Instead, she told The Today Show that her network has been tracking school shooting threats since 2013, and she noted that in recent years, they’ve become more prominent on social media.
“It’s not just somebody in a classroom of 15 people hearing someone make a threat,” she said. “It’s 15,000 people on social media, because it gets passed around and it becomes larger and larger and larger.”
Jake Paul Says He “Can’t Get Cancelled” as a Boxer
The controversial YouTuber opened up about what it has been like to go from online fame to professional boxing.
The New Yorker Profiles Jake Paul
YouTuber and boxer Jake Paul talked about his career switch, reputation, and cancel culture in a profile published Monday in The New Yorker.
While Paul rose to fame as the Internet’s troublemaker, he now spends most of his time in the ring. He told the outlet that one difference between YouTube and boxing is that his often controversial reputation lends better to his new career.
“One thing that is great about being a fighter is, like, you can’t get cancelled,” Paul said. The profile noted that the sport often rewards and even encourages some degree of bad behavior.
“I’m not a saint,” Paul later continued. “I’m also not a bad guy, but I can very easily play the role.”
Paul also said the other difference between his time online and his time in boxing is the level of work. While he says he trains hard, he confessed that there was something more challenging about making regular YouTube content.
“Being an influencer was almost harder than being a boxer,” he told The New Yorker. “You wake up in the morning and you’re, like, Damn, I have to create fifteen minutes of amazing content, and I have twelve hours of sunlight.”
Jake Paul Vs. Tommy Fury
The New Yorker profile came just after it was announced over the weekend Paul will be fighting boxer Tommy Fury in an 8-round cruiserweight fight on Showtime in December.
“It’s time to kiss ur last name and ur family’s boxing legacy goodbye,” Paul tweeted. “DEC 18th I’m changing this wankers name to Tommy Fumbles and celebrating with Tom Brady.”
Both Paul and Fury are undefeated, according to ESPN. Like Paul, Fury has found fame outside of the sport. He has become a reality TV star in the U.K. after appearing on the hit show “Love Island.”
See what others are saying: (The New Yorker) (Dexerto) (ESPN)
Hackers Hit Twitch Again, This Time Replacing Backgrounds With Image of Jeff Bezos
The hack appears to be a form of trolling, though it’s possible that the infiltrators were able to uncover a security flaw while reviewing Twitch’s newly-leaked source code.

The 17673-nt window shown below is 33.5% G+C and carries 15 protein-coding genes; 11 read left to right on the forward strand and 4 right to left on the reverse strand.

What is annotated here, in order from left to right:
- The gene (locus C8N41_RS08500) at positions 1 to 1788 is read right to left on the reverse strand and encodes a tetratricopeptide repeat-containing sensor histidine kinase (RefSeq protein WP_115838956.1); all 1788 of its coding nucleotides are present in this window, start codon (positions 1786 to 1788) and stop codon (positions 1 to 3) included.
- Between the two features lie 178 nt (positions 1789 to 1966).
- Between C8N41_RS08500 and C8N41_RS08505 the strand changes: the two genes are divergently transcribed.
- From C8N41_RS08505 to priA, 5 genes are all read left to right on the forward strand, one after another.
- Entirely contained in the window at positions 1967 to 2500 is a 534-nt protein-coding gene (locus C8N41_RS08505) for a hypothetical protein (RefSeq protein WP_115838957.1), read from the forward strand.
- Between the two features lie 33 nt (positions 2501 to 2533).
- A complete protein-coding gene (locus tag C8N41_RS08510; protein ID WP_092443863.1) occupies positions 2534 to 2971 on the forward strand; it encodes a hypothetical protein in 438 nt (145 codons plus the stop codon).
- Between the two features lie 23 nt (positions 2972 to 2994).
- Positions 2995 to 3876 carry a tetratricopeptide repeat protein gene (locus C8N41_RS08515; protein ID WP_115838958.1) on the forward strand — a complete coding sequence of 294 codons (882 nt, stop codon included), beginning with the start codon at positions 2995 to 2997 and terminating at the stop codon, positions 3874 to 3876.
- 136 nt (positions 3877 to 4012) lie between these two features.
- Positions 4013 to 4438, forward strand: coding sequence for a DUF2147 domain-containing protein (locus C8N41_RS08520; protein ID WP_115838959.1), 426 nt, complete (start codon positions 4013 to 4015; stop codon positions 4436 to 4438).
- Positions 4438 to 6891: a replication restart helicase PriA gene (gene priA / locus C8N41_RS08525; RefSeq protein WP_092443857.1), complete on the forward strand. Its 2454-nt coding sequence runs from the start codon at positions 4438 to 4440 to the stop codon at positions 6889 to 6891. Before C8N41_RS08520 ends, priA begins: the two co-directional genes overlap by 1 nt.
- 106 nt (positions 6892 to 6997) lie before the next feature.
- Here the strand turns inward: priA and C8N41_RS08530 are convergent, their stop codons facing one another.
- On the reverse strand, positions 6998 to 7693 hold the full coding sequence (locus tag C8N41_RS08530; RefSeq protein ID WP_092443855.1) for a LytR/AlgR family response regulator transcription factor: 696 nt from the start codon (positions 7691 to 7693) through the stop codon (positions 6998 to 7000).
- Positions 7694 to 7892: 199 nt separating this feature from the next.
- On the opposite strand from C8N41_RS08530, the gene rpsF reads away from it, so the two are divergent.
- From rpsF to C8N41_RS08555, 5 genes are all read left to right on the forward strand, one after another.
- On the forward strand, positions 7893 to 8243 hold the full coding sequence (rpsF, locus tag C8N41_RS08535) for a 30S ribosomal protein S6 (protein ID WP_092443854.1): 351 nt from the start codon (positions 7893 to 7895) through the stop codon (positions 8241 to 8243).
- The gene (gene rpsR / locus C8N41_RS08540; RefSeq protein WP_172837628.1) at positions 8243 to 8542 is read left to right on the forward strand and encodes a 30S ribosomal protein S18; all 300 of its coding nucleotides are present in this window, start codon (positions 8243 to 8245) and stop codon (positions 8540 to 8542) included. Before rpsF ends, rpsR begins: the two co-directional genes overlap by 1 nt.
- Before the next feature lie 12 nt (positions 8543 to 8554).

Hackers targeted Twitch for a second time this week, but rather than leaking sensitive information, the infiltrators chose to deface the platform on Friday by swapping multiple background images with a photo of former Amazon CEO Jeff Bezos.
According to those who saw the replaced images firsthand, the hack appears to have mostly — and possibly only — affected game directory headers. Though the incident appears to be nothing more than a surface-level prank, as Amazon owns Twitch, it could potentially signal greater security flaws.
For example, it’s possible the hackers could have used leaked internal security data from earlier this week to discover a network vulnerability and sneak into the platform.
The latest jab at the platforms came after Twitch assured its users it has seen “no indication” that their login credentials were stolen during the first hack. Still, concerns have remained regarding the potential for others to now spot cracks in Twitch’s security systems.
It’s also possible the Bezos hack resulted from what’s known as “cache poisoning,” which, in this case, would refer to a more limited form of hacking that allowed the infiltrators to manipulate similar images all at once. If true, the hackers likely would not have been able to access Twitch’s back end.
The photo changes only lasted several hours before being returned to their previous conditions.
First Twitch Hack
Despite suspicions and concerns, it’s unclear whether the Bezos hack is related to the major leak of Twitch’s internal data that was posted to 4chan on Wednesday.
That leak exposed Twitch’s full source code — including its security tools — as well as data on how much Twitch has individually paid every single streamer on the platform since August 2019.
It also revealed Amazon’s at least partially developed plans for a cloud-based gaming library, codenamed Vapor, which would directly compete with the massively popular library known as Steam.
Even though Twitch has said its login credentials appear to be secure, it announced Thursday that it has reset all stream keys “out of an abundance of caution.” Users are still being urged to change their passwords and update or implement two-factor authentication if they haven’t already.